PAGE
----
These insatiable cocksuckers have transcendent experiences giving head. They’re happiest when they’re at it. It’s amazing. You can’t believe it when you connect with one of them. It’s simultaneously incredibly fun and mildly terrifying, particularly when you imagine all the legs they’ve sat between on the floor, just there to perform a service. Don’t mind me. There are thousands of videos online of truckers and roofers and deliverymen plopping themselves down on the sofas of these types of men. Their pants are down, their shirts are on. Squeals are audible from an off-camera TV, the sounds of a female porn performer. Sometimes the guy will have a remote control in his hand, fast-forwarding to the good parts. Or a cigarette or a beer. They exert the full force of their will in striking the image of straightness, which they pull off surprisingly well considering that their genitals are in the mouths of other men.
Later that same week, I had an encounter with a second biker at the arcade. He was equally easy to spot, though he was far from the weekend warrior type. This one looked like he might actually have been a friend to old Rocky Dennis and Cher back in the Mask days. I could see a crowd gathering in one of the booths. I tried it and found the door unlocked. Four guys, all with their pants undone and cocks in hand. On the floor knelt the biker, a thin middle-aged man with a ponytail and a long, gray beard. He wore no shirt and a sleeveless denim vest with a big patch sewn onto the back, reading “Lone Wolf – No Club.”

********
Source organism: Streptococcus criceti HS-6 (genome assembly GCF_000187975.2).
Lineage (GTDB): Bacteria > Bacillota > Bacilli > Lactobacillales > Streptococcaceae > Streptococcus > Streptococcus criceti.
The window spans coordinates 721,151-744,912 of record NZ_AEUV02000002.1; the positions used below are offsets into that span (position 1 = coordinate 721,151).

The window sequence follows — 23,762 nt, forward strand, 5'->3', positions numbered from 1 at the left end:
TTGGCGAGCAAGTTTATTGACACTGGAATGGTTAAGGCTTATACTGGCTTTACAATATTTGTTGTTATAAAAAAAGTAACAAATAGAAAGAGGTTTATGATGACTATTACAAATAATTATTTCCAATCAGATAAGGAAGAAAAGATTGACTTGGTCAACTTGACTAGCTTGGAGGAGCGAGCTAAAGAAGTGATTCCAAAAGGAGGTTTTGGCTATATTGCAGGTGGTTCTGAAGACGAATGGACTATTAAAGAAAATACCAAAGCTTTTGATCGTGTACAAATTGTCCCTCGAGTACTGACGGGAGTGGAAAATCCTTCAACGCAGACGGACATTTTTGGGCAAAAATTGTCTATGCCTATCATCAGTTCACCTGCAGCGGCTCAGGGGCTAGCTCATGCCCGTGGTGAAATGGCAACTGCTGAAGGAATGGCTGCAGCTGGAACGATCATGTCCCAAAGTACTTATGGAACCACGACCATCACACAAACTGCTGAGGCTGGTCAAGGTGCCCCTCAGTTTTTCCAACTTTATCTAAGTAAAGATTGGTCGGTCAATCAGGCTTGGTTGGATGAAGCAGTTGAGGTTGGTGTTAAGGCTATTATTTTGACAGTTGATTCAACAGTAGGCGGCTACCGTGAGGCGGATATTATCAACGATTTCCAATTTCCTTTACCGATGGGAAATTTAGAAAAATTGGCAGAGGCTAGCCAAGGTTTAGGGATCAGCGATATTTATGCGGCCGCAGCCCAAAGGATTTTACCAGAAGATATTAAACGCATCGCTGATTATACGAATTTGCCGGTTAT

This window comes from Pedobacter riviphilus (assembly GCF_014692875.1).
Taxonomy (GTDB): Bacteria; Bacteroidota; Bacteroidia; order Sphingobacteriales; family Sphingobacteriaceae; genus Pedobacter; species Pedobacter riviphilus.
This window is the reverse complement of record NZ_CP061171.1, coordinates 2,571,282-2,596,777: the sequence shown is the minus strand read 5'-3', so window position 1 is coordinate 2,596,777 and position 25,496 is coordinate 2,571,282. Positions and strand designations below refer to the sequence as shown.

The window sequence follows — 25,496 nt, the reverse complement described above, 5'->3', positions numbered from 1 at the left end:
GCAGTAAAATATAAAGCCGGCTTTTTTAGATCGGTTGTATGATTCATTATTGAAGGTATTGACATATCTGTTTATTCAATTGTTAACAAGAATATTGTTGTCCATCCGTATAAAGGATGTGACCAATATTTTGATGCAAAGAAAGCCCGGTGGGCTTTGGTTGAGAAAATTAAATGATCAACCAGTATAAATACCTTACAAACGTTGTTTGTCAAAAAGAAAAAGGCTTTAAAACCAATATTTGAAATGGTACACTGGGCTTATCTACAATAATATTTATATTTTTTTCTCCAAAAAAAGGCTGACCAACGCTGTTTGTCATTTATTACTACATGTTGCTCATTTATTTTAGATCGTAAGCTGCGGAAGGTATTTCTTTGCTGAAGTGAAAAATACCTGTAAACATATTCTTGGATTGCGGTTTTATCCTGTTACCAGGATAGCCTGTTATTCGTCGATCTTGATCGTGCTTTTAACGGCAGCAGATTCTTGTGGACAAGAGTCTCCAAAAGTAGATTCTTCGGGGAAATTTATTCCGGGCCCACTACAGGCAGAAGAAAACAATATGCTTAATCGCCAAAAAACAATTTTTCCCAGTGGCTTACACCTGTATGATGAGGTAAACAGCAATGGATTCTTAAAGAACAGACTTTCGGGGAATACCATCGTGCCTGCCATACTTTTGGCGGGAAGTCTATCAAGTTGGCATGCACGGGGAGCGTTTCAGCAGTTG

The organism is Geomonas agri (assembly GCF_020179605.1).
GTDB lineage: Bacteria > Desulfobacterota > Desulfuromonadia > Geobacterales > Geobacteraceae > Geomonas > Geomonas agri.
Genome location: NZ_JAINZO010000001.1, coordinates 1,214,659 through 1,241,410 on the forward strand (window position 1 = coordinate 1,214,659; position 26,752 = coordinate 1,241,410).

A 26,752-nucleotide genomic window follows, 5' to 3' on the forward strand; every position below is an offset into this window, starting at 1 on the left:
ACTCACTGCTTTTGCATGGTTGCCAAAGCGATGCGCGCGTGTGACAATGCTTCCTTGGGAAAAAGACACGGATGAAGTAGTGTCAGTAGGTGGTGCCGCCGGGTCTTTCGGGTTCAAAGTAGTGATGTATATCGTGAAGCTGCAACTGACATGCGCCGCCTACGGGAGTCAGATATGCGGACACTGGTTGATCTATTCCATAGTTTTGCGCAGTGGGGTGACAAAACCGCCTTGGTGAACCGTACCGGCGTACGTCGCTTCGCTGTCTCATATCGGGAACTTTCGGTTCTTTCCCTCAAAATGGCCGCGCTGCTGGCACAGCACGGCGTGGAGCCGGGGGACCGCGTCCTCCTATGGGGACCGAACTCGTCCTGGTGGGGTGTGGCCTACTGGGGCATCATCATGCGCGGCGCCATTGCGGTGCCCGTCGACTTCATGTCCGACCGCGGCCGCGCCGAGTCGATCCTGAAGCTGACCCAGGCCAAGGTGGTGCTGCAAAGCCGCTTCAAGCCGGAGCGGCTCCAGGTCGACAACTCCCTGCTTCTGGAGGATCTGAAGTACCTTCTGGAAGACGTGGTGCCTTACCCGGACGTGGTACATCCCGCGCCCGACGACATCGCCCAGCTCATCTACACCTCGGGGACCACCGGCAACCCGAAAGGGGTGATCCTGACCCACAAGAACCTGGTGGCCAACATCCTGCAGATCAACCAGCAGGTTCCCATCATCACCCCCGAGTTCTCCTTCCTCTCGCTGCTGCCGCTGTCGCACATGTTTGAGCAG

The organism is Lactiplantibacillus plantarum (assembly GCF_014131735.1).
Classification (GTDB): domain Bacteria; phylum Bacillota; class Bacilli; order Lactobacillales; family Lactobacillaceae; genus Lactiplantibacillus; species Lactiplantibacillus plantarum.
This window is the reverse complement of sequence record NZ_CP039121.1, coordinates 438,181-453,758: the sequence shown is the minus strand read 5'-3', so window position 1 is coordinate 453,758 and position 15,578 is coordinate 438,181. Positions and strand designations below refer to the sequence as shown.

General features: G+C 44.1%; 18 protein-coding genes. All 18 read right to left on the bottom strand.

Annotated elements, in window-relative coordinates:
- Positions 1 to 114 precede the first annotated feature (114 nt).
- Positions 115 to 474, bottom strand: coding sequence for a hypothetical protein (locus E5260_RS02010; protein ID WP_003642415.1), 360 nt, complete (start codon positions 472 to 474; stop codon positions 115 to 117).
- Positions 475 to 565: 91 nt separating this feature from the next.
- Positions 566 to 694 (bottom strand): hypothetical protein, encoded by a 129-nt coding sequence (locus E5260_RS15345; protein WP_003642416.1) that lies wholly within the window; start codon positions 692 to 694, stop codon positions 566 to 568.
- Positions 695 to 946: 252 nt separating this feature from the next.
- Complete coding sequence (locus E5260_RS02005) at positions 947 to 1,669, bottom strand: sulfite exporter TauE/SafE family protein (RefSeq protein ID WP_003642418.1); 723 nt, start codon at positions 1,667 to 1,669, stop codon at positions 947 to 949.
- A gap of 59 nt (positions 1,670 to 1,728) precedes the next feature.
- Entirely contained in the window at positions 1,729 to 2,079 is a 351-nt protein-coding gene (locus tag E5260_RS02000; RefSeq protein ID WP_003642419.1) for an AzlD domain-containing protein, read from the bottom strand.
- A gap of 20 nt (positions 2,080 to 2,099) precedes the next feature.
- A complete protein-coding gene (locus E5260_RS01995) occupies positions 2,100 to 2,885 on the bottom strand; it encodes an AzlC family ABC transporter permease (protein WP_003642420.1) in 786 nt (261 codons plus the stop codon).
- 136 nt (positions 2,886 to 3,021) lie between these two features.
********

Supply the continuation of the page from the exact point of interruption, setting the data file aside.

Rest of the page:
He was at the center of an incredible scene. The lone wolf brought men to climax one after another. No recip required. Men entered and left the booth. It smelled strongly. Our pheromones filled the air. I stood in the corner and watched. It was disgusting and vile and fascinating. The biker seemed to be in the throes of something. A born again Christian might have taken it as proof that possession was a reality. We all kept feeding tokens into the slot. I didn’t know where any of it was going. It went on and on.
I stayed and watched until no one was left in the place that hadn’t been in that booth. It had been a long time and a lot of men. I kept expecting myself to leave in the next minute, and the next, and the next. But I stayed. Before that, I hadn’t known something like what I’d witnessed could spontaneously occur.
In the end, I was alone with the lone wolf. I couldn’t get a handle on him. He seemed almost like a machine to me, but I knew he was a real person with a framed photo of his mother in an apartment or trailer home somewhere. He hadn’t said anything the entire time, and he didn’t say anything now. He stood up as I was putting my dick in my pants, his knees hurt from being on the floor for so long.
He was a mess. With his pants still around his ankles, he sat on one of the benches and took a red handkerchief from his back pocket. He tried to clean himself up.
“Thanks for letting me watch,” I said. “No problem,” he said, his voice gravelly and parched.
Drew Nellins Smith’s essays, reviews, and interviews have appeared in many places in print and online, including The Believer, Tin House, Paste Magazine, The Millions, The Daily Beast, and Electric Literature. He lives in Austin, TX. Arcade is his first novel.